2. They really are super busy, so sending 4 emails makes sure that you keep yourself at the top of the customers mind.

Quick Call

Alex doesn’t include much calling in his outbound, but only uses calling after the 4 email sequence, to follow up with people who opened the email, but didn’t respond.

To track this, he uses a tool called Yesware.

He calls them and leaves a short voicemail asking them if they’ve received the email.

That’s it.


Alex laid it out pretty clearly, and there’s not too much I want to add onto this one, because he really breaks it down step by step.

The one point I do want to highlight however is concerning the incorrect assumption that cold email is dead.

When you’re struggling with low reply rates, angry responses and a general lack of interest, activity, demos and sales resulting from cold email campaigns.

It’s almost always because you’ve tried to take one of the most useful sales tools, and bastardized it.

You’ve taken a list, cranked the automation up to 11 and letting 2 million emails fly, hoping for 1% of those emails to reply back and turn into deals.

This is unfortunately what has desensitized us to good, useful emails.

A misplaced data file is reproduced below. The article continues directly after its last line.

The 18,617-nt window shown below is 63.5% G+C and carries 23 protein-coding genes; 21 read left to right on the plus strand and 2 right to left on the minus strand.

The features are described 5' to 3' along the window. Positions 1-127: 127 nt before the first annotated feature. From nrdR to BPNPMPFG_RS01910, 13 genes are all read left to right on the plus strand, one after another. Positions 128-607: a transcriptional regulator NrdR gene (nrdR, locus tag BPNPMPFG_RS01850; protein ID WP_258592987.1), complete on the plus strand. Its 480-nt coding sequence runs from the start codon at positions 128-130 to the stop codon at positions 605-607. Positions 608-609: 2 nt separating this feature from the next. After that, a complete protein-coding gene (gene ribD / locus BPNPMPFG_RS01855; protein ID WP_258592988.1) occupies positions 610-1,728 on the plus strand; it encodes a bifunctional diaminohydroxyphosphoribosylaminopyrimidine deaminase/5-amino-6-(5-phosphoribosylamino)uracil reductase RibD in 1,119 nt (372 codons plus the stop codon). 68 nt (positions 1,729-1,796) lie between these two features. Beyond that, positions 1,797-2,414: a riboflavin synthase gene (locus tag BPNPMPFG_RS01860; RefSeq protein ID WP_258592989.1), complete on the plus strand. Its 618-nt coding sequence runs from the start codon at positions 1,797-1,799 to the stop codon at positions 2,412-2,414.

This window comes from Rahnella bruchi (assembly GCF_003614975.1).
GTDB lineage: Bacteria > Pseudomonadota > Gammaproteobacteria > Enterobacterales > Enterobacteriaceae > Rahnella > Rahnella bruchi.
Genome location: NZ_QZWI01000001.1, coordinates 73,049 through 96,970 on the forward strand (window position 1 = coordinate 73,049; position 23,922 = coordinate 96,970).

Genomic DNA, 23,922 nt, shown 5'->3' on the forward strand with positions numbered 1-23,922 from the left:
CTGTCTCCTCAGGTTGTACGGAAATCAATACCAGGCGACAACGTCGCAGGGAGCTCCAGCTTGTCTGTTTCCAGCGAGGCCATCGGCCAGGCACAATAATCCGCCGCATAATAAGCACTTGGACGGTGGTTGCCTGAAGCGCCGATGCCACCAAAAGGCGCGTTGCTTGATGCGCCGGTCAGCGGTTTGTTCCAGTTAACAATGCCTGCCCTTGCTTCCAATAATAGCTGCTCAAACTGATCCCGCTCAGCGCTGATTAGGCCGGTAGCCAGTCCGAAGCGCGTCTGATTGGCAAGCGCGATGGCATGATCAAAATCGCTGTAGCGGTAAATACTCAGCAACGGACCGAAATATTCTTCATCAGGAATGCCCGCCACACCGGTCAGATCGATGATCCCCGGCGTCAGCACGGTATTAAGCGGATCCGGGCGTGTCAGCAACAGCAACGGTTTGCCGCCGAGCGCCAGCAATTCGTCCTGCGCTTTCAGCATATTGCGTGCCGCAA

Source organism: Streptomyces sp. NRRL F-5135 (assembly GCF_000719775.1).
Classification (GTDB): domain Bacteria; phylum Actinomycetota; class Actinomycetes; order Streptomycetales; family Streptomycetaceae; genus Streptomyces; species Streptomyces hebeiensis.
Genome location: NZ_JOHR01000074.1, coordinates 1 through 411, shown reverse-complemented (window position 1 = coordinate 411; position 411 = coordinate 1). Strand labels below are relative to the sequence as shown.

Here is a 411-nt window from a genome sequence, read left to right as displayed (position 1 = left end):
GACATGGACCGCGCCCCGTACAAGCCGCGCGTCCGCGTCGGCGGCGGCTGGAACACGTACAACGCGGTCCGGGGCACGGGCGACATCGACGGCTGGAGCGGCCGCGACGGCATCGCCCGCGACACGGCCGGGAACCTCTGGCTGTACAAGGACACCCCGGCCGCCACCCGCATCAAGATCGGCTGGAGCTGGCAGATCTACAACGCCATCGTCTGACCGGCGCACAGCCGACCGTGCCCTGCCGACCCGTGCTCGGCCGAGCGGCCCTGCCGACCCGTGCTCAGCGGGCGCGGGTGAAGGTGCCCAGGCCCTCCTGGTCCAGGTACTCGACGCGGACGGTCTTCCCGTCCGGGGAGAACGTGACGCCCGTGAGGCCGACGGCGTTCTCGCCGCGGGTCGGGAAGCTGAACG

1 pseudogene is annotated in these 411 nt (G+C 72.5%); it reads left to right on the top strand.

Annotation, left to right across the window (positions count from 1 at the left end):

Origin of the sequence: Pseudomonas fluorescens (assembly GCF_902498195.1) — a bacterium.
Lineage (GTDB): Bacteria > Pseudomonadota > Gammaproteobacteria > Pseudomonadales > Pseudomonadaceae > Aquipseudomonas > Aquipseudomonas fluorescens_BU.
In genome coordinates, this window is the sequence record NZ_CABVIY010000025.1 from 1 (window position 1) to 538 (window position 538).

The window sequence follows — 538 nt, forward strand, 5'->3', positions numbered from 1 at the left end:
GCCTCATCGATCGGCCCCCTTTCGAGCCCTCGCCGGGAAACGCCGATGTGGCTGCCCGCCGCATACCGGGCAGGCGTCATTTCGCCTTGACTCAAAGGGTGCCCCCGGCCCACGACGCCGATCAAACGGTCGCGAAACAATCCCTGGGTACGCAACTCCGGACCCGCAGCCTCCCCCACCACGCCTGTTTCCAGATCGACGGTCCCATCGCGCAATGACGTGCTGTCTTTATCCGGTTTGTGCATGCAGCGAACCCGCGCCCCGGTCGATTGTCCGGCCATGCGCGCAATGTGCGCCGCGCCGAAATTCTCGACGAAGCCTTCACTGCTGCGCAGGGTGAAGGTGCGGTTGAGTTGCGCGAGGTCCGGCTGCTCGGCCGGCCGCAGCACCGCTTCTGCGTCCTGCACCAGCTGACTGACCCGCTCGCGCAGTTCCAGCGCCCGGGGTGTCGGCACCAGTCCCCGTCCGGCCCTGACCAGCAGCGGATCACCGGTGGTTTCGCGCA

So focus on being relevant, personalized and not automated.

Create useful and helpful assets and marketing collateral, target appropriately, and be super niche and super specific.

That’s literally all Alex did to close $400k in revenue in 30 days from $0.

🎯 Marketing: NEXT WEEK

💻 SaaS Of The Week: Donate to India's Covid Relief

Today we’re going to take a break from another SaaS product (I mentioned 3 in the case study), and point you in the direction of a great platform launched to help members of the tech community provide donations to support the ongoing Covid-19 crisis in India.

Donate to India's Covid Relief

It aggregates the different verified charities that are currently employing efforts to help the rapidly deteriorating condition in India.

Check it out, give some of your money to a good cause, and let’s thank the tech/startup community for banding together on this one.

🎧 Things You Should Listen To: Danielle Brown, CMO at Points | Nontraditional Career Paths & Managing Through Covid

As Chief Marketing Officer at Points, Danielle is at the helm of the Marketing team, which includes partner marketing, product marketing, brand & content, performance marketing and analytics & data science. She also leads the Business Operations functions, including customer and partner support, and product and promotions delivery.

We had a great conversation, discussing her 20+ year career.

Where she started, how she’s not only managed, but improved team performance, culture, and her most important KPI’s throughout one of the worst years in recent history.

Keeping in mind, she works in the travel industry.

There were definitely some good lessons she’s learned and acted on over the course of the past year, we could all take note of.

Listen on iTunes

Talking Points

11:02​ - Improv class to marketing leader.

14:42​ - Managing the Covid disruption to office life.